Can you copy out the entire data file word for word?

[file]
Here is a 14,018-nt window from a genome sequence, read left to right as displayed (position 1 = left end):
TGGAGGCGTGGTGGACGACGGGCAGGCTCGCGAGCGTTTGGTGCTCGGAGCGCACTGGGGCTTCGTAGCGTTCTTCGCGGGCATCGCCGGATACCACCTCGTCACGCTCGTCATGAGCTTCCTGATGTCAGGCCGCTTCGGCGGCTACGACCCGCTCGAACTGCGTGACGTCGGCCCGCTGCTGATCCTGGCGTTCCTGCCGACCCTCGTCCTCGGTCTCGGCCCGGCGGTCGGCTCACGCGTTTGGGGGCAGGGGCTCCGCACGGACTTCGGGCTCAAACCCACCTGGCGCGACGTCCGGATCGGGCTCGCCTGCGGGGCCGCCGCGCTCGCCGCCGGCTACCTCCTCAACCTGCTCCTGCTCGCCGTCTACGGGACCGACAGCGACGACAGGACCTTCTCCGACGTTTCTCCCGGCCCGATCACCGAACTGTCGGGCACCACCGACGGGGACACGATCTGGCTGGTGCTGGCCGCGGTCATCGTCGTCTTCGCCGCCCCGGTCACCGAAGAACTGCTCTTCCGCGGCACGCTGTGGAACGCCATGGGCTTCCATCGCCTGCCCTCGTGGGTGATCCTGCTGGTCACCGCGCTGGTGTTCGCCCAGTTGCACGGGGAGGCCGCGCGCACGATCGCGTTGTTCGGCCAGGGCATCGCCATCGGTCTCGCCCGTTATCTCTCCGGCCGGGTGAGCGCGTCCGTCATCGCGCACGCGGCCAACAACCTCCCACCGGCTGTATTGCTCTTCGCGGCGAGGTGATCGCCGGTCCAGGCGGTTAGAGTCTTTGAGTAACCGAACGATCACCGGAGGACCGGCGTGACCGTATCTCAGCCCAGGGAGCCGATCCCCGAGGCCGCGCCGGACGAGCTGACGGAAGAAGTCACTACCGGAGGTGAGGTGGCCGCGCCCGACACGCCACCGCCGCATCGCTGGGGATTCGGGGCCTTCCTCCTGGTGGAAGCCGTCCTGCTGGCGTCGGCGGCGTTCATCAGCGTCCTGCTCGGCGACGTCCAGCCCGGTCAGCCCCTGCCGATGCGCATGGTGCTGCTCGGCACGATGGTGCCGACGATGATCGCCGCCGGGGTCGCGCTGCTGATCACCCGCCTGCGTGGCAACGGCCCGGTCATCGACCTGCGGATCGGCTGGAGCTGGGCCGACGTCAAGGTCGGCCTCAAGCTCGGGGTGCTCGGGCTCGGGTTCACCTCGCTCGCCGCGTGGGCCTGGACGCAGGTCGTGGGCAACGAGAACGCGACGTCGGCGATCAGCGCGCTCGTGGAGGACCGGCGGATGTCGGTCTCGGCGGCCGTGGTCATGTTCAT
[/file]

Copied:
Here is a 14,018-nt window from a genome sequence, read left to right as displayed (position 1 = left end):
TGGAGGCGTGGTGGACGACGGGCAGGCTCGCGAGCGTTTGGTGCTCGGAGCGCACTGGGGCTTCGTAGCGTTCTTCGCGGGCATCGCCGGATACCACCTCGTCACGCTCGTCATGAGCTTCCTGATGTCAGGCCGCTTCGGCGGCTACGACCCGCTCGAACTGCGTGACGTCGGCCCGCTGCTGATCCTGGCGTTCCTGCCGACCCTCGTCCTCGGTCTCGGCCCGGCGGTCGGCTCACGCGTTTGGGGGCAGGGGCTCCGCACGGACTTCGGGCTCAAACCCACCTGGCGCGACGTCCGGATCGGGCTCGCCTGCGGGGCCGCCGCGCTCGCCGCCGGCTACCTCCTCAACCTGCTCCTGCTCGCCGTCTACGGGACCGACAGCGACGACAGGACCTTCTCCGACGTTTCTCCCGGCCCGATCACCGAACTGTCGGGCACCACCGACGGGGACACGATCTGGCTGGTGCTGGCCGCGGTCATCGTCGTCTTCGCCGCCCCGGTCACCGAAGAACTGCTCTTCCGCGGCACGCTGTGGAACGCCATGGGCTTCCATCGCCTGCCCTCGTGGGTGATCCTGCTGGTCACCGCGCTGGTGTTCGCCCAGTTGCACGGGGAGGCCGCGCGCACGATCGCGTTGTTCGGCCAGGGCATCGCCATCGGTCTCGCCCGTTATCTCTCCGGCCGGGTGAGCGCGTCCGTCATCGCGCACGCGGCCAACAACCTCCCACCGGCTGTATTGCTCTTCGCGGCGAGGTGATCGCCGGTCCAGGCGGTTAGAGTCTTTGAGTAACCGAACGATCACCGGAGGACCGGCGTGACCGTATCTCAGCCCAGGGAGCCGATCCCCGAGGCCGCGCCGGACGAGCTGACGGAAGAAGTCACTACCGGAGGTGAGGTGGCCGCGCCCGACACGCCACCGCCGCATCGCTGGGGATTCGGGGCCTTCCTCCTGGTGGAAGCCGTCCTGCTGGCGTCGGCGGCGTTCATCAGCGTCCTGCTCGGCGACGTCCAGCCCGGTCAGCCCCTGCCGATGCGCATGGTGCTGCTCGGCACGATGGTGCCGACGATGATCGCCGCCGGGGTCGCGCTGCTGATCACCCGCCTGCGTGGCAACGGCCCGGTCATCGACCTGCGGATCGGCTGGAGCTGGGCCGACGTCAAGGTCGGCCTCAAGCTCGGGGTGCTCGGGCTCGGGTTCACCTCGCTCGCCGCGTGGGCCTGGACGCAGGTCGTGGGCAACGAGAACGCGACGTCGGCGATCAGCGCGCTCGTGGAGGACCGGCGGATGTCGGTCTCGGCGGCCGTGGTCATGTTCAT